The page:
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ing, and benefiting mankind, long after he shall have ceased to tread his paternal fields.
5. Indeed, it is the nature of such occupations to lift the thought above mere worldliness. As the leaves of trees are said to absorb all noxious qualities of the air, and breathe forth & purer atmosphere, so it seems to me as if they drew from us all sordid and angry passions, and breathed forth peace and philănthropy. There is a serene and settled majesty in woodland scenery that enters into the soul, and dīlātes and elevates it, and fills it with noble inclinations. The ancient and hereditary groves, too, that embower this island, are most of them full of story. They are haunted by the recollections of the great spirits of past ages, who have sought for relaxation among them, from the tumult of arms, or the toils of state, or have wooed the muse be eath their shade.
6. It is becoming, then, for the high and generous spirits of an ancient nation to cherish these sacred groves that surround their ancestral mansions, and to perpetuate them to their descendants. Brought up, as I have been, in republican habits and principles, I can feel nothing of the serv'ile reverence for titled rank, merely because it is titled. But I trust I am nēither churl nor bigot in my creed. I do see and feel how hereditary distinction, when it falls to the lot of a generous mind, may elevate that mind into true nobility.
7. It is one of the effects of hereditary rank, when it falls thus happily, that it multiplies the duties, and, as it were, extends the existence of the possessor. He does not feel himself a mere individual link ir creation, responsible only for his own brief term of being. Ila carries back his existence in proud recollection, and he extends it forward in honorable anticipation. He lives with his ancestry, and he lives with his posterity. To both does he consider himself involved in deep responsibilities. As he has received much from those that have gone before, so he feels bound to transmit much to those who are to come after him.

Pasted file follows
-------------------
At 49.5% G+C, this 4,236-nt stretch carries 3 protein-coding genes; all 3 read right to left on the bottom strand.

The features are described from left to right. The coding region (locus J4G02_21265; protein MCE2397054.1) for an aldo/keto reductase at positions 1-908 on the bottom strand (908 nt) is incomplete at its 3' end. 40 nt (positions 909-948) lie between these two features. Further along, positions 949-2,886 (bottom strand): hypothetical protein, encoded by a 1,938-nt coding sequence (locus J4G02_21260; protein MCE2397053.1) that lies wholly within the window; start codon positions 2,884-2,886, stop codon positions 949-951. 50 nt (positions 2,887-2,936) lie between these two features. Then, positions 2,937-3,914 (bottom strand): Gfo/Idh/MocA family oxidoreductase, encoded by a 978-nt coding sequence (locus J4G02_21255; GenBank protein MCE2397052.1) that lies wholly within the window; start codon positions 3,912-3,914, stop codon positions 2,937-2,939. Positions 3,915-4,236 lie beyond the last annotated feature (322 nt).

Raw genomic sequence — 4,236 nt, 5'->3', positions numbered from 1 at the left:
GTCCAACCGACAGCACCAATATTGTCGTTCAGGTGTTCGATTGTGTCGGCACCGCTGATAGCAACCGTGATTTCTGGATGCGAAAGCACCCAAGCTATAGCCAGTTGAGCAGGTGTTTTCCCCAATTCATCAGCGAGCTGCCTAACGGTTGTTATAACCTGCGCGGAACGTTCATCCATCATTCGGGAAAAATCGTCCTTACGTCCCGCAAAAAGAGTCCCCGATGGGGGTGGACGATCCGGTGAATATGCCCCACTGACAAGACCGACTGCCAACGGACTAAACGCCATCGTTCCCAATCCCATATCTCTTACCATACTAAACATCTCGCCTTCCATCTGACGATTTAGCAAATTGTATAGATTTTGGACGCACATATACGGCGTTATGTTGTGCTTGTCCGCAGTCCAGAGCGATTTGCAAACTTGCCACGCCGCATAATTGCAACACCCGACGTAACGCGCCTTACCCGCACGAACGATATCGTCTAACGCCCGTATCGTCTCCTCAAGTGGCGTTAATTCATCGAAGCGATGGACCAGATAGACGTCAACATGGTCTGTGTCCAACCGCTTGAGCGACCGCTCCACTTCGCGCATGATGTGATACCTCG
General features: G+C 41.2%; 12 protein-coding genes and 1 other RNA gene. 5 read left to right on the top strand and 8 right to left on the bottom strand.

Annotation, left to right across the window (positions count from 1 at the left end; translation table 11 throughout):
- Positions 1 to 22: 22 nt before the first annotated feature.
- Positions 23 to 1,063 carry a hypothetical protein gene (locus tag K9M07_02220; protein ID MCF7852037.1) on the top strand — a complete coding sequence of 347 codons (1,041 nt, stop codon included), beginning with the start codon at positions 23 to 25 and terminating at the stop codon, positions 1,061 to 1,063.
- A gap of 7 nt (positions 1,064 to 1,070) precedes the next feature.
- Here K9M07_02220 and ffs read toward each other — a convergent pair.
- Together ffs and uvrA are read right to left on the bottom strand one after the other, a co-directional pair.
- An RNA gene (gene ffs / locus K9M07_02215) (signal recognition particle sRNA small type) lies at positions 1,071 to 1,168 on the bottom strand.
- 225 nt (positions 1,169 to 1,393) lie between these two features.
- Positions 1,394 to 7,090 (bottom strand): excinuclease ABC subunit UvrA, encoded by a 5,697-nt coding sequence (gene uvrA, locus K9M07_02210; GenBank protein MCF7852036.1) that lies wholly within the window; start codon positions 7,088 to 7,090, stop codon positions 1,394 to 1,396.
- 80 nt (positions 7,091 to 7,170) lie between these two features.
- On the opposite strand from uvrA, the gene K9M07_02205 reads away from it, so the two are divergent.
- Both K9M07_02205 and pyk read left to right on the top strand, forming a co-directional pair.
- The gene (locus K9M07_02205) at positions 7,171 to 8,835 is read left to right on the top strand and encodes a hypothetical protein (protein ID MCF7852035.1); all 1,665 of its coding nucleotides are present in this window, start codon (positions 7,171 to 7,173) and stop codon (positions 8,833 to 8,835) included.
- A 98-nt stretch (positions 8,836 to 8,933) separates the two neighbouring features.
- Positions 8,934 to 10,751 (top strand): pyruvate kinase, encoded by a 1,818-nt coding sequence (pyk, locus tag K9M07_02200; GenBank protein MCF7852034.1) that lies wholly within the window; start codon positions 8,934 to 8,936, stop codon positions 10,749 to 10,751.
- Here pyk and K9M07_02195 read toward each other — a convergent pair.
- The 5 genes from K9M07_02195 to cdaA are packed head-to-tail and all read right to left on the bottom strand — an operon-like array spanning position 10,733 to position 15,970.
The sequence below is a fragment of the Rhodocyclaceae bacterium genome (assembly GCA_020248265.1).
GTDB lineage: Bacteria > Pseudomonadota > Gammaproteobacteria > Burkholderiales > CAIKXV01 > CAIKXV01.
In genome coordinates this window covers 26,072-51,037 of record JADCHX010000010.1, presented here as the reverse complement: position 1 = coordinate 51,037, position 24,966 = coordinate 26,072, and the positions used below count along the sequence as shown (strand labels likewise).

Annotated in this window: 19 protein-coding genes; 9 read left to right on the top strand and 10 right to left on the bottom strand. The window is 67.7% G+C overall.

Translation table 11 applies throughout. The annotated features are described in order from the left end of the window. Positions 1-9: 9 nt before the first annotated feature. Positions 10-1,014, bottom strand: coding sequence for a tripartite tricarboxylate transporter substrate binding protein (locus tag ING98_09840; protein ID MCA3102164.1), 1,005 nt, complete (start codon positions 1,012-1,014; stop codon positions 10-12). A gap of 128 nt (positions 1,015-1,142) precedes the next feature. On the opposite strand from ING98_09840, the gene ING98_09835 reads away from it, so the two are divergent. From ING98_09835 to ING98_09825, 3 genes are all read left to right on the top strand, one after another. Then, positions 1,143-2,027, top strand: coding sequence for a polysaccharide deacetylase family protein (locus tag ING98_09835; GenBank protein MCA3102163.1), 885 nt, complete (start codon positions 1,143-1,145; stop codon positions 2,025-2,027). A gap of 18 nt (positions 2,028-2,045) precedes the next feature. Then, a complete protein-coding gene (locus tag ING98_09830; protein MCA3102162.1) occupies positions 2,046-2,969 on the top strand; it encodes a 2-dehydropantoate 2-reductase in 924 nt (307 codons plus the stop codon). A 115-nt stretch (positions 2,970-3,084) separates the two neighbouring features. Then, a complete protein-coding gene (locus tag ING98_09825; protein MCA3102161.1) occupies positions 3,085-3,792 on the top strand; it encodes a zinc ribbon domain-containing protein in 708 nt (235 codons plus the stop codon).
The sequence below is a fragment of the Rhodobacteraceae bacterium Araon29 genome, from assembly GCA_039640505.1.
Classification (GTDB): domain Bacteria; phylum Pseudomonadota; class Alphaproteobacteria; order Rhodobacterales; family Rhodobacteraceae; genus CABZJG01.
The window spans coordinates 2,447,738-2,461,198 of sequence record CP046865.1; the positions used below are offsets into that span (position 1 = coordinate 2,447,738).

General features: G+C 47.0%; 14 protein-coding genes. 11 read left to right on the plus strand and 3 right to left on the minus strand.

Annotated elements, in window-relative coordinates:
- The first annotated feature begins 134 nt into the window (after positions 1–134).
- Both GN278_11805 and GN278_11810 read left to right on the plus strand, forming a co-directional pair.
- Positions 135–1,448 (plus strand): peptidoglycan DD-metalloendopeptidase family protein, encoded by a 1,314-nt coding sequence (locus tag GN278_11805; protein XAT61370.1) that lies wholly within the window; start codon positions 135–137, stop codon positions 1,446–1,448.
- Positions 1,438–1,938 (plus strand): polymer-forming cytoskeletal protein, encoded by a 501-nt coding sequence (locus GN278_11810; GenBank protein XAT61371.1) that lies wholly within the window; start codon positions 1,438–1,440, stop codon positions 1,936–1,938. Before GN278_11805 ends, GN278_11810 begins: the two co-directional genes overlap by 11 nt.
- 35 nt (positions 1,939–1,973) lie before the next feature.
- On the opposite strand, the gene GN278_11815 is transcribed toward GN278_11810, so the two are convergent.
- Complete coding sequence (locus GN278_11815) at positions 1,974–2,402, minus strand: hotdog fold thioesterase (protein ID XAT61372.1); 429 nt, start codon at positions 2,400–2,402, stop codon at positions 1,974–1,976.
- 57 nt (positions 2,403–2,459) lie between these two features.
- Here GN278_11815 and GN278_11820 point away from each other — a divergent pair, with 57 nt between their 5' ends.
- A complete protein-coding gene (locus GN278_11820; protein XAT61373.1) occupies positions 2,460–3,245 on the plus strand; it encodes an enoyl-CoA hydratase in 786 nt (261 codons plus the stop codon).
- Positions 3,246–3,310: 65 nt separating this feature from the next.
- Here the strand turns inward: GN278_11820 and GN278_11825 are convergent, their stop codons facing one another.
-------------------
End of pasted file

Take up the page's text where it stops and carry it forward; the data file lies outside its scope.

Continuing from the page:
8. His domestic undertakings seem to imply a longer existence than those of ordinary men. None are so apt to build and plant for future centuries, as noble-spirited men who have received their heritages from foregoing ages. I can easily imagine, therefore, the fondness and pride with which I have noticed 'nglish gentlemen, of generous temperaments, but high aristocratic feelings, contem'plating those magnificent trees, which rise like towers and pyramids from the midst of their paternal lands. There is an affinity between all natures, animate and inanimate. The oak, in the pride and lustihood of its growth, seems to me to take its rānge with the lion and the eagle, and to assimilate, in the grandeur of its attributes, to heroic and intellectual man.
9. With its mighty pillar rising straight and direct toward heaven, bearing up its leafy honors from the impurities of earth, and supporting them aloft in free air and glorious sunshine, it is an emblem of what a true nobleman should be ; a refuge for the weak,-a shelter for the oppressed,-a defence for the defenceless ; warding off from them the peltings of the storm, or the scorching rays of arbitrary power. He who is this, is an ornament and a blessing to his native land. He who is otherwise, åbūses his eminent advantages ;-abuses the grandeur and prosperity which he has drawn from the bosom of his country. Should tempests arise, and he be laid prostrate by the storm, who would mourn over his fall ? Should he be borne down by the oppressive hand of power, who would murmur at his fate ?_“WHY CUMBERETH HE THE GROUND ?”.
146. GOD'S FIRST TEMPLES.
\HE groves were God's first temples. Ere man learned
To hew the shaft, and lay the architrave,
And inaccessible Majesty. Ah! why
Acceptance in his ear. 2.
Father, thy hand
Communion with his Maker. 3.
Here are seen
The fresh, moist ground, are all instinct with thee. 4. Here is continual worship ; nature, here,
In the tranquillity that thou dost love,
Thou hast not left
That are the soul of this wide universe.
Of the great miracle that still goes on,
Mölder benēath them. 7.
Oh! there is not lost One of earth's charms : upon her bosom yět, After the flight of untold centuries, The freshness of her far beginning lies, And yět shall lie. Life mocks the idle hate Of his arch enemy Death ; yea, seats himself Upon the sepulcher, and blooms and smiles, And of the triumphs of his ghastly foe Makes his own noŭrishment. For he came forth From thine own bosom, and shall have no end.
8. There have been holy men, who hid themselves
Deep in the woody wilderness, and gave
And tremble, and are still.
O God! when thou
147. LANDSCAPE BEAUTY.
T is easy enough to understand how the sight of a picture or
the original : nor is it much more difficult to conceive, how the sight of a cottage should give us something of the same feeling as the sight of a peasant's family; and the aspect of a town raise many of the same ideas as the appearance of a multitude